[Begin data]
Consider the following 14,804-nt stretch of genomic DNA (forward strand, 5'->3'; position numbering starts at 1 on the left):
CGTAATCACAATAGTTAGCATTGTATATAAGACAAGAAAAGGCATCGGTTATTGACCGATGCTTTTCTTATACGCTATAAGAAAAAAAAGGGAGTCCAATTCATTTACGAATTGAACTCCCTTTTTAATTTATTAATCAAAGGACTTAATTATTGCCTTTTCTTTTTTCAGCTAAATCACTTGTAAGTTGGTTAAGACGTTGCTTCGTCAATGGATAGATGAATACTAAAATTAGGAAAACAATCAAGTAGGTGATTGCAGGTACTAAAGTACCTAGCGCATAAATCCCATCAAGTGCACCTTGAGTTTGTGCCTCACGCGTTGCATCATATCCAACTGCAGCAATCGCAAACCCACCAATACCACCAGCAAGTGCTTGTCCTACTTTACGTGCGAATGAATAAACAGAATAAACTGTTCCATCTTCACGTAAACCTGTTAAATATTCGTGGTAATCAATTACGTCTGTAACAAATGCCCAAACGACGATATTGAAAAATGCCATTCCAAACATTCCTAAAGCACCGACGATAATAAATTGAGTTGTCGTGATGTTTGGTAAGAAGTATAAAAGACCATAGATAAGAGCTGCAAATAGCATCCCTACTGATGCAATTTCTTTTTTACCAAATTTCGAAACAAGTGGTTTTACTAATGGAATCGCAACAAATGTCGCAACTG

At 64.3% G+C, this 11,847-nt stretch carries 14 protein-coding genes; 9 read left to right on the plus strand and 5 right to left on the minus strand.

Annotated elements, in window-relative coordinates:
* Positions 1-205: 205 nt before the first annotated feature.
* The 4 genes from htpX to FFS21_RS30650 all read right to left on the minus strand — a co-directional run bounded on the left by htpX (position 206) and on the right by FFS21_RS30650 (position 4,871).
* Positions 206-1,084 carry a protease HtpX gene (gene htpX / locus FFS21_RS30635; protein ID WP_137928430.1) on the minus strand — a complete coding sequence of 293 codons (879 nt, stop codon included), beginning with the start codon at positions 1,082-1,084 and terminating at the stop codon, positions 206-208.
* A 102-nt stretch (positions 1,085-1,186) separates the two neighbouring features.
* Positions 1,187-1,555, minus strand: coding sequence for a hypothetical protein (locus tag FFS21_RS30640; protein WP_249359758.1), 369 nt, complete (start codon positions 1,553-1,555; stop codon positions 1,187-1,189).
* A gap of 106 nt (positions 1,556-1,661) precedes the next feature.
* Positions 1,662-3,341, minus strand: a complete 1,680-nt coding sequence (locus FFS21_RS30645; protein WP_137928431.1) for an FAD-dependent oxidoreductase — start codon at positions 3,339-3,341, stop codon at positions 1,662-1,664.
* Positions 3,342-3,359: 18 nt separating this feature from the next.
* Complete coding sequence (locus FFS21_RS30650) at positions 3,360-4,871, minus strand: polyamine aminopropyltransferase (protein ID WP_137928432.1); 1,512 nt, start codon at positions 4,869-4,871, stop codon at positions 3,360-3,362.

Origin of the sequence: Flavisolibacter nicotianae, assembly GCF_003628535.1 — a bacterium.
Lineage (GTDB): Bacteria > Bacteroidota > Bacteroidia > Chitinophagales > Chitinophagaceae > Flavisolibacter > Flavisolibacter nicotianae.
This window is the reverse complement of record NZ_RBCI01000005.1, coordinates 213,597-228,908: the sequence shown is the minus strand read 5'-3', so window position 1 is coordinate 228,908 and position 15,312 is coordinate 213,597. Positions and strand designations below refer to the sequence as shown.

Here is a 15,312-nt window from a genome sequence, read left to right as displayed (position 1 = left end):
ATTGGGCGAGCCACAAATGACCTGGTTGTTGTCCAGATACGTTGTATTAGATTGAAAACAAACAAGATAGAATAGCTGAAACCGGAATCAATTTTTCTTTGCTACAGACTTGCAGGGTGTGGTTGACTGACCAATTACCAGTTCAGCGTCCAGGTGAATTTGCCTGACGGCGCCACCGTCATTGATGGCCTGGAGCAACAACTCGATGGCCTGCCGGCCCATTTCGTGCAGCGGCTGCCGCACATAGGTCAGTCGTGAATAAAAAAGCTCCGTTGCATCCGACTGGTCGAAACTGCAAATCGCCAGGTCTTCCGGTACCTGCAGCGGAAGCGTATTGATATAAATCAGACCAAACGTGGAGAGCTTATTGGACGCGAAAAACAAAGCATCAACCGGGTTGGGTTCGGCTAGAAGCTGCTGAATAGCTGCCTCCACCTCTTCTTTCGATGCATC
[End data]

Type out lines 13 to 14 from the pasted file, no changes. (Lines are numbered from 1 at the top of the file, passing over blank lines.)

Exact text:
* Complete coding sequence (locus FFS21_RS30650) at positions 3,360-4,871, minus strand: polyamine aminopropyltransferase (protein ID WP_137928432.1); 1,512 nt, start codon at positions 4,869-4,871, stop codon at positions 3,360-3,362.

Origin of the sequence: Flavisolibacter nicotianae, assembly GCF_003628535.1 — a bacterium.